Teacher Identity Perspectives
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Identity has been a popular concept within educational research. Teacher identity connotes the act of being recognized as a teacher, the processes of recognizing oneself or others as a teacher, and such recognition as a product of psychological processes, social interactions, socially identifiable models of what (and who) teachers are, or confluences of all of these variables (Alsup 2013; Danielewicz 2001). Teacher identity encompasses a plurality of elements that interact in numerous ways and how such activity relates to the educative experiences of students. As an analytic concept, it has been taken up by teacher education scholars and education research to gain insight on the ways teachers understand their professional roles, how the recognition of self as a teacher emerges through preservice teacher education and pedagogical engagement as an in-service teacher, and the ways that social discourses, media, and culture inform mainstream interpretations of who teachers...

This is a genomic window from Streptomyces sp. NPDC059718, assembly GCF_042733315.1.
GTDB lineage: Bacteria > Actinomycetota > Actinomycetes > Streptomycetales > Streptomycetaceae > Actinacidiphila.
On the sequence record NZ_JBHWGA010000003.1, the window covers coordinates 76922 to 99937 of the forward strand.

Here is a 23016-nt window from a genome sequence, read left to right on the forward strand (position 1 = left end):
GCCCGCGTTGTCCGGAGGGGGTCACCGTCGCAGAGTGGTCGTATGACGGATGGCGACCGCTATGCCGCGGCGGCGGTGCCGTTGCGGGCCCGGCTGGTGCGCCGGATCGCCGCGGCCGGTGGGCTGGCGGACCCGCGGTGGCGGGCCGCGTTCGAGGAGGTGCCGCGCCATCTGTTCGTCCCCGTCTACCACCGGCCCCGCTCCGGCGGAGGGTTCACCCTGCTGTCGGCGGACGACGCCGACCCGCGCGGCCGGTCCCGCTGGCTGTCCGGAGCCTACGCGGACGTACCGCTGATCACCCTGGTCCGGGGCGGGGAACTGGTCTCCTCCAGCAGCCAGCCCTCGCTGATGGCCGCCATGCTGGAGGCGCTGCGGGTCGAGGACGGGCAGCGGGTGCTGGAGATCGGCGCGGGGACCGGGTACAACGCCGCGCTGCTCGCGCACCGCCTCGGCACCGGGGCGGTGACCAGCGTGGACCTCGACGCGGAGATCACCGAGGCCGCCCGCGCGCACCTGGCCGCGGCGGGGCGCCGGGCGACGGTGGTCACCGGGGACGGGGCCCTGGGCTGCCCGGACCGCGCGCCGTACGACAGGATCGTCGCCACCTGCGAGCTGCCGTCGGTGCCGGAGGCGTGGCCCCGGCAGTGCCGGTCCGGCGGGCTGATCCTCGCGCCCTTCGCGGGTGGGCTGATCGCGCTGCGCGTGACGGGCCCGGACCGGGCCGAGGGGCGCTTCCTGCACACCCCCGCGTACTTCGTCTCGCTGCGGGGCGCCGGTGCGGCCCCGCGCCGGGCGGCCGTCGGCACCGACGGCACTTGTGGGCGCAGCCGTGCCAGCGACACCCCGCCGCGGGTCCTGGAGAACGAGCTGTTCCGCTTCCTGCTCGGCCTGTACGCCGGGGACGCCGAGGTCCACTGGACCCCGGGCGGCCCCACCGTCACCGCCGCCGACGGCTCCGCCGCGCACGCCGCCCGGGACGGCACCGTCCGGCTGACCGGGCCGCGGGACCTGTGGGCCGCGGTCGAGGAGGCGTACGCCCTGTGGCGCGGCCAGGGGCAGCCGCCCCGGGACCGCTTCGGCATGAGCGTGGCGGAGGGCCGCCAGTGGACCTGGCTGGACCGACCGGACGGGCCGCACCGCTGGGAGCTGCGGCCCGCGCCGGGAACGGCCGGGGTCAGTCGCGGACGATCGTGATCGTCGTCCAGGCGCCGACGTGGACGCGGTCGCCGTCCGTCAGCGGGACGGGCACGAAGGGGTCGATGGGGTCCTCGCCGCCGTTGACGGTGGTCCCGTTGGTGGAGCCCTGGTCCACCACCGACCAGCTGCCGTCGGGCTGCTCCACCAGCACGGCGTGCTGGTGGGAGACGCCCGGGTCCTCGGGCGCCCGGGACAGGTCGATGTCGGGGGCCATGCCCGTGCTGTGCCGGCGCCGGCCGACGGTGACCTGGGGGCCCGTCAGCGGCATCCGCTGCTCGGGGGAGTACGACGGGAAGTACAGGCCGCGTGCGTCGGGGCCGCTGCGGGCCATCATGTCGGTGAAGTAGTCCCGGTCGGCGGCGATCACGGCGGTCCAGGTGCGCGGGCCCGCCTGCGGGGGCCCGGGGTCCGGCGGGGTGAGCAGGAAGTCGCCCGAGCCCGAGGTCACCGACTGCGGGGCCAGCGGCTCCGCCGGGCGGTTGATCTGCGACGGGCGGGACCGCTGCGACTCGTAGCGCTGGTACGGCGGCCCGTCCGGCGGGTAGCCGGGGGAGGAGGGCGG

- Alsup, J. (2013). Teacher identity discourses: Negotiating personal and professional spaces. New York: Routledge.Google Scholar
- Danielewicz, J. (2001). Teaching selves: Identity, pedagogy, and teacher education. Albany: State University of New York Press.Google Scholar
- Olsen, B. (2008). How reasons for entry into the profession illuminate teacher identity development. Teacher Education Quarterly, 35(3), 23–40.Google Scholar